Engaging with external partners enables you to learn from experience gathered at other companies. Once you decided to work with an external partner, selecting the right partner becomes a key success factor. Your partners need to have the right analytical and technical skills during the implementation phase, and must be able to adequately respond during the maintenance phase. A good project starts with clear expectations: identify the needs and write down the specifications to prevent later misunderstandings.

6. Turn your data into value

Industry 4.0 applications will typically collect a lot of data. However, data itself has no value, so collecting and storing data is just a cost. Making fancy management visuals may impress people, but has no real value. The value of data only emerges when you actually do something with the data that leads to measurable improvements. Setting specific improvement targets can help to focus your people, to turn your data into value.

7. Ensure the involvement of the operators

With all the data that becomes available, it becomes more important than ever to translate the insights into actions! Reaping the benefits of all the data associated with Industry 4.0 often requires a cultural shift. Management must understand that the task of the operator is not just to produce, but also to improve the process. The goal of all the data collection is to enable the operator to do a better job, not to better control the operators. Trying to better control the operators will only lead to resentment and distrust. Raw data can be complex to interpret for the operators. Therefore, good data visualisation is essential to keep the operators involved. One more thing: make sure that your software is user-friendly, for example, your operators should be able to find all their information in 3 to 5 clicks.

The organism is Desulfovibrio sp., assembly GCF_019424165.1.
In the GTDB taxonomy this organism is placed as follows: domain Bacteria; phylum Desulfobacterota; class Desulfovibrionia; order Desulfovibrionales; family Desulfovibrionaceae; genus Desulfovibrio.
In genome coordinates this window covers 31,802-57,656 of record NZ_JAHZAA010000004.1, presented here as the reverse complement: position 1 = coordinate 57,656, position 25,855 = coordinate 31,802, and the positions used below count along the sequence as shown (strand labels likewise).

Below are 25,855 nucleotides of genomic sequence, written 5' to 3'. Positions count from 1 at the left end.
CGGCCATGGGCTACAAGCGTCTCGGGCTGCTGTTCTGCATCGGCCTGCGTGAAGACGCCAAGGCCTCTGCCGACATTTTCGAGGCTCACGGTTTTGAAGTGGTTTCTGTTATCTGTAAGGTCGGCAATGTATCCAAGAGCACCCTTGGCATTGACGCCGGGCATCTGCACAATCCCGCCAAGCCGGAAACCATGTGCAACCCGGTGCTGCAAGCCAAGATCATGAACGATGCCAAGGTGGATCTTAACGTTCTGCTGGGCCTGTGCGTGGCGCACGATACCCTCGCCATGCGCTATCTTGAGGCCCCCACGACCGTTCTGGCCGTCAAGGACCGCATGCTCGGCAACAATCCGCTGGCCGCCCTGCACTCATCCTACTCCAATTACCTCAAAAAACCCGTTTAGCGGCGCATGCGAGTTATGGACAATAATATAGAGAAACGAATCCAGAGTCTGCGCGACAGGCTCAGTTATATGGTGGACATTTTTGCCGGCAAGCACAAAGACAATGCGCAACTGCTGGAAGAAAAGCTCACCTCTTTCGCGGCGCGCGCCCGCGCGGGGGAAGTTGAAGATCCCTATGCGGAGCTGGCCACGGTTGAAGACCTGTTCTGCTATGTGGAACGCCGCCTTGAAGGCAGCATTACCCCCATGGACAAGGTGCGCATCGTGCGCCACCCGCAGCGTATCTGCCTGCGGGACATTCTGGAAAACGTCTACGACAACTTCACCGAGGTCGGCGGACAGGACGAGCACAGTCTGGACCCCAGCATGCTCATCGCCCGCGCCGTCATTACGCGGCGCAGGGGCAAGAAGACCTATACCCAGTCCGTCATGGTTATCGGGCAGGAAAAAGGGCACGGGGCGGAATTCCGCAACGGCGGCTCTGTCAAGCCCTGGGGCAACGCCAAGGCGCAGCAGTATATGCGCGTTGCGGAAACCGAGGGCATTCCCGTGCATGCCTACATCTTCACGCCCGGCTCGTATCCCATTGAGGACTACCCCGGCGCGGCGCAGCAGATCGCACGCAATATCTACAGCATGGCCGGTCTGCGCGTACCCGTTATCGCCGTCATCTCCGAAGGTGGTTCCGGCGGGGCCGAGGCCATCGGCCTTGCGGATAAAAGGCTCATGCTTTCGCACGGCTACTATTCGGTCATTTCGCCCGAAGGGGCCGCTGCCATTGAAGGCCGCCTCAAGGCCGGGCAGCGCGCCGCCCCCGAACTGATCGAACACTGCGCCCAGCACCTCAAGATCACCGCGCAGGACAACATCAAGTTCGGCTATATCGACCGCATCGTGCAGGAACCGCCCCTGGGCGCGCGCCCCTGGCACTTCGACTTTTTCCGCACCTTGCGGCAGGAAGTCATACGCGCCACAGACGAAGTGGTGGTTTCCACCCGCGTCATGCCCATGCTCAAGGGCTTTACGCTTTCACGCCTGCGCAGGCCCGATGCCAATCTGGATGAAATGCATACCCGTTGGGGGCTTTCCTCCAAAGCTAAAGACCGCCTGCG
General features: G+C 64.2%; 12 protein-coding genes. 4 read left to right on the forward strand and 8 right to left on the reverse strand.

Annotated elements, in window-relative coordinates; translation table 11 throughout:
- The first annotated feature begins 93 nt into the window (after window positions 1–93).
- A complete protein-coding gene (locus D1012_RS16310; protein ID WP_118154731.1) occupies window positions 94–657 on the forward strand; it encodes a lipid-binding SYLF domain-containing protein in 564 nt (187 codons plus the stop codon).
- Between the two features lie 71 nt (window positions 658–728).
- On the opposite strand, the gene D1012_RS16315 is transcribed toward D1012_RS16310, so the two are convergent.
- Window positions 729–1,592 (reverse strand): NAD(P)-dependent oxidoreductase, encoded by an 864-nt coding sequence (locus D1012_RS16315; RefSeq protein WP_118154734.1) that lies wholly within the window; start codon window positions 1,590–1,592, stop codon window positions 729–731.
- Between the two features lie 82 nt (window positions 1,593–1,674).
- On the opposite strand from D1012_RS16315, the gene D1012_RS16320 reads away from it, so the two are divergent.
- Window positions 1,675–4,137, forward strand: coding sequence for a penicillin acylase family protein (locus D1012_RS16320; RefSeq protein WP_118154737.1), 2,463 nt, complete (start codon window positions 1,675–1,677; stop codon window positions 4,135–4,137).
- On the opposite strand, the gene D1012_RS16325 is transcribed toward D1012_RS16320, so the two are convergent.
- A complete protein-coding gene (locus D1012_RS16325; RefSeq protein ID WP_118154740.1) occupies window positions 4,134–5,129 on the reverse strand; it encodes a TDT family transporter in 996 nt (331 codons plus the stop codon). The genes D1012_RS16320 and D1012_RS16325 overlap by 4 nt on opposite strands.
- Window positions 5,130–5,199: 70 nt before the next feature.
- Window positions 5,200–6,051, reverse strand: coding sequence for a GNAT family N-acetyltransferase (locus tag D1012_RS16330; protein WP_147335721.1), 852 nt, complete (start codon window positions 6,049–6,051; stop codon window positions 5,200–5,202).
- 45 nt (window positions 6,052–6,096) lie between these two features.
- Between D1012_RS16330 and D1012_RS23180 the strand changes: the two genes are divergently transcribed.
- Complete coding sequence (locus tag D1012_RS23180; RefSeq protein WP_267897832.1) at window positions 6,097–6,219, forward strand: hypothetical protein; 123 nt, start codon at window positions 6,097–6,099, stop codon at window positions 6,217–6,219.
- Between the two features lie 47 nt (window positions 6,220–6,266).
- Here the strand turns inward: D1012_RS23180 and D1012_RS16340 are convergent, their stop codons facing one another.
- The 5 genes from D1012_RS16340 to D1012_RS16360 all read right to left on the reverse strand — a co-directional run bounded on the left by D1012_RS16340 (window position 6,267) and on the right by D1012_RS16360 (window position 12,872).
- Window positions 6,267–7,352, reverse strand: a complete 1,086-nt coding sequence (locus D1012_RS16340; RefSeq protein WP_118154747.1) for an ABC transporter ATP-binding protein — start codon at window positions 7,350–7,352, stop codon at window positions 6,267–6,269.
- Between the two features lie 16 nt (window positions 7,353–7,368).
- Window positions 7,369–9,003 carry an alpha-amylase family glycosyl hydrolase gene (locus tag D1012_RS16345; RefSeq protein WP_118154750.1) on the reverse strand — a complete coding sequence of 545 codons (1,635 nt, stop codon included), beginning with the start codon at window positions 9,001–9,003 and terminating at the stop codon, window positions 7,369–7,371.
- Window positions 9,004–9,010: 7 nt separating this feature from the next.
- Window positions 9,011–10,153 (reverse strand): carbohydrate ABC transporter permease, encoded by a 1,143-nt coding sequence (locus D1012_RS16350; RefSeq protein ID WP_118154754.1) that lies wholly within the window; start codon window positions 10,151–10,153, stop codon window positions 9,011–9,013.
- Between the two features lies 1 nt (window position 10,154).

8. Look at the big picture, but start small

Improvement opportunities cannot only be found on the shop floor, but also in the office operations, especially in order processing, engineering, work preparation.

Don’t just look at the situation right now, but make sure that your technology is futureproof (think about standards like OPC-UA, MTConnect, …). Furthermore, also think about the energy and environmental concerns.

Don’t let the long-term big picture view paralyse you, but pick out some relevant, but relatively easy projects to start with. It’s often better to take many small steps, than risk your company on one big, challenging project.

9. Find the right balance between standardisation and flexibility

The make or buy decision is an important step in your journey. Developing the solutions yourself offers you a lot of flexibility, but comes also with many disadvantages. Sometimes standard software might be the better option than highly customised software, but you should watch out for rigidity of standard solutions.

10. Be prepared for a cyberattack

Cyberattacks against manufacturing companies are a real threat and can cause major disruptions during multiple weeks wiping out all the benefits of digitisation. Therefore, all manufacturing companies should have a cybersecurity plan detailing the preventative actions and the corrective actions in case they are still struck by a cyberattack.


This blogpost has been published within the framework of the NWE Interreg-project Machining 4.0.